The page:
DNW – Coins and Historical Medals – 2 February

DNW, Coins and Historical Medals

DNW’s auction of Coins and Historical Medals was held on 2 February 2021. The full catalogue and bidding instructions can be found here. The auction includes a wide range of coins, including British, Irish and Roman.

Some good prices achieved, some significantly above the top estimate. Hammer prices are subject to a Buyer’s Premium of 24% (plus VAT, where applicable). 

My selection of the lots is shown below:

Lot 2, Atrebates and Regni, Quarter-Stater

Obverse: degraded head of apollo.

Reverse: Triple tailed horse with sunflower above.

Found by a detectorist in Gotherington, Gloucestershire in 2010. 

Estimate: £150 – £200

Hammer: £850

Lot 11, Beornwulf ,Penny

Minted in London, moneyer Ceolheard.

Extremely rare, possibly unique.

Found in Andover, Hampshire in 2019.

 

Estimate: £1,500 – £2,000

Hammer: £4,400

Lot 38, William and Mary, Guinea

 

 

 

Estimate: £1,000 – £1,200

Hammer: £2,000

Lot 42, William III, Halfpenny

Although not in very good condition, this coin is extremely rare.

 

Estimate: £200 – £260

Unsold

Lot 55, George IV, Sovereign

 

This was the first of two Sovereigns issued by George IV. It has a laureate portrait (the second was bare-headed).  Saint George and the Dragon on the reverse, which is the best known work by the Italian engraver, Benedetto Pistrucci.

Estimate: £500 – £600

Hammer: £750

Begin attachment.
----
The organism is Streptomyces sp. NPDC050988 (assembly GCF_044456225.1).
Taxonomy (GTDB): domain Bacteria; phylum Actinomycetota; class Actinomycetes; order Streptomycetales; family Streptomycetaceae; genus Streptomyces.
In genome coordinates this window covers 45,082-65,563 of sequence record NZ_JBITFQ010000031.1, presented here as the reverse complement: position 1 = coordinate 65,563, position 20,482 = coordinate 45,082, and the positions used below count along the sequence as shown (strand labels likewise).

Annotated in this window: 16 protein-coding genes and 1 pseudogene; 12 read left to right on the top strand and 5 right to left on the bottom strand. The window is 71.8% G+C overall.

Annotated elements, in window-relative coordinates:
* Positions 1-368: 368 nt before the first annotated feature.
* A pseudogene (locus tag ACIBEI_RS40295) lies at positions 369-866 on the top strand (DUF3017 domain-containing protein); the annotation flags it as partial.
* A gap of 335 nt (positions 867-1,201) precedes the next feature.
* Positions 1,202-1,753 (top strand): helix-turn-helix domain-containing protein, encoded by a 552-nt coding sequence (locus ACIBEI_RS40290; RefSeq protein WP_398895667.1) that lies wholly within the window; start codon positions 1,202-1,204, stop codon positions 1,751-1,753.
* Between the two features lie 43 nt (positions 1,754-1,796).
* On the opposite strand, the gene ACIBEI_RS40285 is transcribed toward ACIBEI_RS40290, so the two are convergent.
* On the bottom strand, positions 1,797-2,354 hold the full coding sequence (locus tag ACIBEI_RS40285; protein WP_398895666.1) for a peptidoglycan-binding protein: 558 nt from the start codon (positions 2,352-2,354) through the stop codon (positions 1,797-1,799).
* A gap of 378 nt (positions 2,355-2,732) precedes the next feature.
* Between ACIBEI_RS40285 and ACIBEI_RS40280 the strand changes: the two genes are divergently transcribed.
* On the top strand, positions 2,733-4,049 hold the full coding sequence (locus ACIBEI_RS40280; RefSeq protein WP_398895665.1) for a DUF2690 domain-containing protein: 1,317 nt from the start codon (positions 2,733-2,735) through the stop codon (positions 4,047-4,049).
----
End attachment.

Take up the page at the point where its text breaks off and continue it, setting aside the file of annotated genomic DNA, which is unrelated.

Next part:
Lot 99, Victoria Penny

 

An example of brockage: where a coin gets stuck in the die and forms an incuse (concave) impression on one side.

 

Estimate: £100 – £150

Hammer: £460

Lot 142, Edward IV, Irish Penny

 

 

Estimate: £100 – £120

Hammer: £280

Lot 153, Charles I, Sixpence

 

An example of Ormonde Money: crude coins struck from silver plate in Ireland in 1643-44 and issued by the Lord Justice of Ireland, the Earl of Ormonde.

Estimate: £100 – £150

Hammer: £280

Lot 159, James II, Crown

 

An example of Gunmoney, minted in base metal by James II, with the intention that they would be redeemed for silver coins. As things became more desperate, higher denominations were overstruck on lower, in this case a crown on a half crown.

Estimate: £200 – £260

Hammer: £280

Lot 175, Ireland, Halfcrown

 

Inscribed with  “Saorstát Éireann” , which translates as Irish Free State.

Estimate: £300 – £400

Hammer: £280

Lot 480, Louis IV of Bavaria, Esterlin

A continental copy of an Edward II penny, with an eagle replacing pellets in one quarter on the the reverse.

 

Estimate: £150 – £200

Hammer: £480

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